Guide to Canal Records
- Surveyor General/State Engineer and Surveyor
- Special Deputy State Engineer
- Board of Consulting Engineers
- Superintendent of Public Works
- Auditor of the Canal Department
- Canal Commissioners
- Commissioners of the Canal Fund
- Canal Board
- Canal Appraisers
- Superintendents of Repairs
- Canal Contracting Board
The Dutch colonial office of Surveyor General, established in 1642, was continued under the British colonial and State governments, with its principal function being the surveying and mapping of public lands. These duties extended to the State's canals. The Surveyor General was appointed a member of the Commissioners of the Canal Fund when that body was established in 1817 to manage the funds and debts of the canals. The Canal Fund Commissioners, including the Surveyor General, were in turn appointed to the Canal Board when that body was established in 1826.
The 1846 State Constitution, taking effect during the period of the first canal enlargement, replaced the Surveyor General with an elected State Engineer and Surveyor who would assume the Surveyor General's duties and be responsible for canal surveys and engineering. For the next eighty years, this office was responsible for planning, construction, maintenance, and monitoring of the State's canals and other transportation infrastructure. The State Engineer and Surveyor coordinated and supervised canal construction, repair, and maintenance work, developed and work plans and contract specifications for canal work, assisted in letting and administration of canal contracts, appointed division and resident engineers, and carried out other duties relating to overall supervision of the State's canal system.
The 1925-1926 constitutional reorganization of State government abolished the office of State Engineer and Surveyor and placed its functions within the new Department of Public Works.
Under the 1903 Barge Canal Law (Chapter 147), a Special Deputy State Engineer was charged to directly supervise the entire Barge Canal project. The Special Deputy State Engineer was appointed by and responsible to the State Engineer and Surveyor and carried out these duties until 1922.
The Advisory Board of Consulting Engineers was established by the Barge Canal Law of 1903 (Chapter 147) to advise the State Engineer and Surveyor on technical matters relating to the location and construction of the Barge Canal. This board wielded considerable influence because important questions regarding canal construction and engineering were referred to this Board, and its recommendations were almost always followed. The Board was abolished in 1911 (Chapter 736, Section 6) and replaced by the Board of Consulting Engineers (Chapter 736, Section 3).
The office of Superintendent of Public Works was established by Article V, Section 3 of the State Constitution of 1876 (effective February 8, 1878). The Superintendent of Public Works, appointed by the Governor, was authorized to execute all laws relating to repair, navigation, construction, and improvement of the State's canals. The Superintendent was appointed a member of the Canal Board and assumed all duties of the Canal Commissioners, who were abolished by the new Constitution. He appointed all those involved in the care and management of the Canals (except for the State Engineer and Surveyor). In addition, legislation of 1881, Chapter 569, conferred upon the Superintendent powers relating to contracting for work on the canals.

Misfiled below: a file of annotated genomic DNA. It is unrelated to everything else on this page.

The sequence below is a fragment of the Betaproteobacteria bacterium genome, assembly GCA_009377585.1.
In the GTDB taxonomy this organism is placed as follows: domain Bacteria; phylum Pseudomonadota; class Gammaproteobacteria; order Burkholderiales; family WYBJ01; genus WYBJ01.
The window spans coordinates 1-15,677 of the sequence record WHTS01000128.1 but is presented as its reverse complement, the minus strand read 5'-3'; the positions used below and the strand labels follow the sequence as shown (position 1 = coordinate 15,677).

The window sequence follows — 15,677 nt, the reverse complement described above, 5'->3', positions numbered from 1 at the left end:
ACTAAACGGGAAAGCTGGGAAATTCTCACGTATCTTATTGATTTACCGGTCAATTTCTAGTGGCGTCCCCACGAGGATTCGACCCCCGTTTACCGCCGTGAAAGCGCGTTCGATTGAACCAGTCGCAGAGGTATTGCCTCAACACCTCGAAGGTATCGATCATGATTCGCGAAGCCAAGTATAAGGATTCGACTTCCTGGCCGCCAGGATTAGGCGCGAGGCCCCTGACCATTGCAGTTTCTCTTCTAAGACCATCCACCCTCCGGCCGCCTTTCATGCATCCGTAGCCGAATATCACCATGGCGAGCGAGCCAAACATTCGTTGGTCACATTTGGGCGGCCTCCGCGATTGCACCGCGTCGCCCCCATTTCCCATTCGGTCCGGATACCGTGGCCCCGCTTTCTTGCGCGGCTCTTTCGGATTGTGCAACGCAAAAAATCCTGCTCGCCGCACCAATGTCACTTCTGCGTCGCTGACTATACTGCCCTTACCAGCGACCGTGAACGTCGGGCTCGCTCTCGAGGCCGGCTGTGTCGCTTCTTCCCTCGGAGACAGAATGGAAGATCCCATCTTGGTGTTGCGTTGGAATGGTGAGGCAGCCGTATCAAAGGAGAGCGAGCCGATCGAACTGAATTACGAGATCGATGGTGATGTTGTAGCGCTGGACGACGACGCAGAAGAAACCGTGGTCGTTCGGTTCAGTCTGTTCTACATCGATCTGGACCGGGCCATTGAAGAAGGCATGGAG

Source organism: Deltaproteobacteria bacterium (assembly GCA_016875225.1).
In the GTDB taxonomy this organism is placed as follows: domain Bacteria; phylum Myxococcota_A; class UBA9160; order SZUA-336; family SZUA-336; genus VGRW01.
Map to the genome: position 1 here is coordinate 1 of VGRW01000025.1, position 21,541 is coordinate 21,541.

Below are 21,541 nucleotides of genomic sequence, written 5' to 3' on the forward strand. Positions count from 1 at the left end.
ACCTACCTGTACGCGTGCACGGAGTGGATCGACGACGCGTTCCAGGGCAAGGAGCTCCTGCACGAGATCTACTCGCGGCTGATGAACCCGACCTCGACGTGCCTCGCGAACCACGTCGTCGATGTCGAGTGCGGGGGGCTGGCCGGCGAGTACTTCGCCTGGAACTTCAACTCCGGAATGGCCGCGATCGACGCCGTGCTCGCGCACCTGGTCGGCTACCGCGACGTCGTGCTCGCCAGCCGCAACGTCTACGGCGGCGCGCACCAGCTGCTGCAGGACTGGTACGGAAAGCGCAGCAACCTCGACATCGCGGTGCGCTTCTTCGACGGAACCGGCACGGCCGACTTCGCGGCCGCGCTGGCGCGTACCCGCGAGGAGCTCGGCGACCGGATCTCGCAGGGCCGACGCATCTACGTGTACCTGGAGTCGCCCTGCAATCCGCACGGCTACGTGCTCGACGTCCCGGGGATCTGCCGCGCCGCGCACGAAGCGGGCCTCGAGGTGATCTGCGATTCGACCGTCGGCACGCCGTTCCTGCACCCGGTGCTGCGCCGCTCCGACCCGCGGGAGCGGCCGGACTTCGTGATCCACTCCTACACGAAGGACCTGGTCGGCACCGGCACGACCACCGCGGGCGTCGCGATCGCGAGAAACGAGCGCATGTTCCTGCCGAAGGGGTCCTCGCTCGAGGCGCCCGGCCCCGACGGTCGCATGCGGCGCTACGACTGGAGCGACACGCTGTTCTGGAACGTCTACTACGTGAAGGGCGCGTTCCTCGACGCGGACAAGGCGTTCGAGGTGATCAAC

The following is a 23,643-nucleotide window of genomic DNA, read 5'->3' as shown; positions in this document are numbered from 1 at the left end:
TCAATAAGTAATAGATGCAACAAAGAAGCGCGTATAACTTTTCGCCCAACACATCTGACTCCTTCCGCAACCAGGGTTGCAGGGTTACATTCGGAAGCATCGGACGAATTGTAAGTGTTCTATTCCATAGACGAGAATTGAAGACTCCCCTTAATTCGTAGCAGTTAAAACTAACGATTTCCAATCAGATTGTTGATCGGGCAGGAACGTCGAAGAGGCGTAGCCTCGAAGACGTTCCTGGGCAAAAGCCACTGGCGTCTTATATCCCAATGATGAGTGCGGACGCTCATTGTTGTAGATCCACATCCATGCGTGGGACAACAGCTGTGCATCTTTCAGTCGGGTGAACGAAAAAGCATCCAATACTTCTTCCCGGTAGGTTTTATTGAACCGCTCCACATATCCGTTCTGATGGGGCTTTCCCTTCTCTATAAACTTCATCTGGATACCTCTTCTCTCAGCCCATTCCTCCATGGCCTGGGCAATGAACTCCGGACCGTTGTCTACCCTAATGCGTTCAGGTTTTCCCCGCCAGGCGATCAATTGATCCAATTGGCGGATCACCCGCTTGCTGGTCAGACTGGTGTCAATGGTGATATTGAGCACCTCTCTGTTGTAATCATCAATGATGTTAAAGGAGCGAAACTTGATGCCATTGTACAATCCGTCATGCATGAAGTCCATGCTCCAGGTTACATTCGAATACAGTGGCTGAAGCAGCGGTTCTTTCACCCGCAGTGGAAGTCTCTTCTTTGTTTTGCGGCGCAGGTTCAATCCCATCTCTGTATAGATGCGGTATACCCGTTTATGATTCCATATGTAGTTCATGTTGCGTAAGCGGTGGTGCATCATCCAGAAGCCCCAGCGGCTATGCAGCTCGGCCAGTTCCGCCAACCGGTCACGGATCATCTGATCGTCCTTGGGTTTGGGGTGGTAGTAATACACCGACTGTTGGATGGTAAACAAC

The Dutch colonial office of schout-fiscal, established in 1625, was succeeded by a Board of Audit and, after 1664, the British colonial office of auditor general. The State Legislature appointed an auditor in 1782 (Chapter 21, Fifth Session) to settle the State's accounts. The office of Comptroller was established in 1797 (Chapter 21), combining the auditor's power to audit and the treasurer's power to pay into one chief fiscal officer. As such, the Comptroller was designated a member of the Commissioners of the Canal Fund when that body was established in 1817 to manage the funds and debts of the canals. The Canal Fund Commissioners, including the Comptroller, were in turn appointed to the Canal Board when that body was established in 1826. The Comptroller remained a member of both boards until they were abolished in the 1925- 1926 constitutional reorganization of State government.
Some of the fiscal duties of the Comptroller relating to canals were assumed by a succession of other officers established by legislation of 1833, 1840, and 1848. The last of these officers, the Auditor of the Canal Department, was abolished in 1883, and the Comptroller resumed all such duties.
Laws of 1833, Chapter 56 established a Second Deputy Comptroller to perform the duties of the Comptroller relating to canals, except for the Comptroller's duties as a Commissioner of the Canal Fund. Legislation of 1840 (Chapter 288, Section 12) abolished the Second Deputy Comptroller and directed the Commissioners of the Canal Fund to appoint a chief clerk to perform those duties and to act as clerk of the Canal Board. This office was in turn abolished by Laws of 1848, Chapter 162, which established the Auditor of the Canal Department as chief fiscal officer of the canals.
The Canal Auditor was to issue warrants for payment from the Canal Fund; report annually to the Commissioners of the Canal Fund on receipts and payments relating to canals and the canal debt; and act as clerk of the Commissioners of the Canal Fund, clerk of the Canal Board; and a member of the Canal Contracting Board.
The office of Auditor of the Canal Department was abolished by Laws of 1883, Chapter 69, which transferred its responsibilities for auditing canal accounts back to the Comptroller.
By a joint resolution of the legislature on March 13 and 15, 1810, commissioners were appointed to investigate and recommend improvements for New York's inland navigation. The following year (Chapter 188), commissioners were appointed "for the consideration of all matters relating to . . . inland navigation." These commissioners were authorized to acquire lands, procure loans, and employ engineers and surveyors. However, the legislature provided the commissioners with no funding for this work from 1814 on. The commissioners made their final report to the legislature on March 8, 1816, recommending the construction of canals.